December 20, 2010; Source: The Portland Press Herald | At a time when public support for nonprofits is being dramatically cut due to crushing budget deficits in states and municipalities across the country, at least one group says that move is both wrong-headed and bad for the economy. A new report from the Maine Association of Nonprofits argues that nonprofits, which already save the state millions by providing community-based services and care, can help it save even more.

In addition to painting a picture of a nonprofit sector that is relatively healthy and one of the state’s largest employers, “Partners in Prosperity: The Maine Nonprofit Sector Impact,” highlights ways individual groups are helping it save money. For instance, the report points to Iris Network, a Portland-based nonprofit that provides vision rehabilitation services to 1,000 people annually. By serving people in their homes, at about $1,000 per client, it saves the state from millions of dollars in long-care costs, according to Jim Phipps, executive director.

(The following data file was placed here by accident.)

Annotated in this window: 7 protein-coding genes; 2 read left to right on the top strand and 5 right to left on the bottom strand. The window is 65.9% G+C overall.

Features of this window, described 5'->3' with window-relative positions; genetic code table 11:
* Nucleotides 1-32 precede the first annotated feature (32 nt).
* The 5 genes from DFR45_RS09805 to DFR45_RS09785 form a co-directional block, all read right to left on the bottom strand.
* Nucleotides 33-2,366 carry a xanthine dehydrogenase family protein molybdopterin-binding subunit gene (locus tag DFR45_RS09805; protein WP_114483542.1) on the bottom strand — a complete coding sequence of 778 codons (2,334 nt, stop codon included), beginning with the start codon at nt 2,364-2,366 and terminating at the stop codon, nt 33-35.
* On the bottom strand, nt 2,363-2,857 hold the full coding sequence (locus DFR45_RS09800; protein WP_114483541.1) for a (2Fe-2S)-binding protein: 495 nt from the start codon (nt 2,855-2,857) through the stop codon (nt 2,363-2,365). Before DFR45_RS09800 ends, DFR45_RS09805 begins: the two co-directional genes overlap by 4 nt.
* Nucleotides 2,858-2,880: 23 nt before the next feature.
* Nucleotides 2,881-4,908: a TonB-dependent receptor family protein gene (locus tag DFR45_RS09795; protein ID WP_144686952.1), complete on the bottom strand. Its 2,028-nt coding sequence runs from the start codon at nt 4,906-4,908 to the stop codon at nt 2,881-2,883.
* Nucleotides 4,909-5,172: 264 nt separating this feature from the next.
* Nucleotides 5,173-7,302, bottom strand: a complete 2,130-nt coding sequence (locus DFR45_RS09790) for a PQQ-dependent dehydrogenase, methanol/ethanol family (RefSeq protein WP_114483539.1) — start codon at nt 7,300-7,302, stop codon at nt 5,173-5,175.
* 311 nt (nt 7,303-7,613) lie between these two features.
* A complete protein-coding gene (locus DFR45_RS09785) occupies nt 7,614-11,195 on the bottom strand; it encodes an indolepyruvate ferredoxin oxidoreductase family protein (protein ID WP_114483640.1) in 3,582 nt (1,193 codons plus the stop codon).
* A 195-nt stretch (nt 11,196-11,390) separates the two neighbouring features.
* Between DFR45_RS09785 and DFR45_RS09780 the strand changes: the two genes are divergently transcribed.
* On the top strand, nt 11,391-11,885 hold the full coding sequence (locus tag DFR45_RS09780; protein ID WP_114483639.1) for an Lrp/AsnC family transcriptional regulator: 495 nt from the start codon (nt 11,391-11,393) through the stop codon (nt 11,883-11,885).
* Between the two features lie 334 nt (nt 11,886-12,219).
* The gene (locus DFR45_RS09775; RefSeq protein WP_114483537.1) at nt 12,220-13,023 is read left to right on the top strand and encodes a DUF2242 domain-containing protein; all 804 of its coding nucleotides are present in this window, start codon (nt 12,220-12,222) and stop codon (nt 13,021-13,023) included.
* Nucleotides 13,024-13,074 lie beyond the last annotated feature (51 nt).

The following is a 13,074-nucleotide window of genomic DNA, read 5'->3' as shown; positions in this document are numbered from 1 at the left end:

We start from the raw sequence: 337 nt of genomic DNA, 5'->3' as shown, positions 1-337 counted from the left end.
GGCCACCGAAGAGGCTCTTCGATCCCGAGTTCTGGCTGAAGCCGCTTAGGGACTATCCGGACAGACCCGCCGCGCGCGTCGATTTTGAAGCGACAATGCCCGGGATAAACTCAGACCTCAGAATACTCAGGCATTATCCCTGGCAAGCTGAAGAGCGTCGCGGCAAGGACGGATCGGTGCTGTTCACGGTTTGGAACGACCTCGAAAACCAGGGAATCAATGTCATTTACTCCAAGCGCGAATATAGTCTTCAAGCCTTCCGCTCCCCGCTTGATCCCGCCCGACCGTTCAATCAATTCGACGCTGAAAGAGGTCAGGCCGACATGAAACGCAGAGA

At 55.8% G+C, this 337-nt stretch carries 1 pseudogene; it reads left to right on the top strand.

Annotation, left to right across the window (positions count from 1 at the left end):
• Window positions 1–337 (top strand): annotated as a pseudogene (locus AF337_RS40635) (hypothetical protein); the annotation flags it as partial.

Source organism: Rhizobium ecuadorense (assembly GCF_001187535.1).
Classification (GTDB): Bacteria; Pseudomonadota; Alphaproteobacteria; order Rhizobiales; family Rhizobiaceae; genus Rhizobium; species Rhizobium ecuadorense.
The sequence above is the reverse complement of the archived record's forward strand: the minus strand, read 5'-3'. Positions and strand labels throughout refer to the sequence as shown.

“Having the state spend $1,000 to keep someone safe and home is a huge return on the investment,” he said. “Long-term care costs about $50,000 annually. So our services save the state 50 times its investment.”

The report also cites the $8.2 billion nonprofits contribute annually—or 17 percent of the gross product—to the state’s economy. The nonprofit sector employs one in seven workers in the state, second only to the retail industry. Many of those jobs are in nonprofit health care. With demand for those services to boom in coming years due to an aging population, the report says the state would be wise to continue to invest in nonprofit health that will help save Maine money in the long run.

A growing nonprofit health care sector also provides jobs that cannot be out-sourced, says Scott Schnapp, executive director of Maine Association of Nonprofits. He adds, “These are jobs we have to have in Maine.”—Bruce Trachtenberg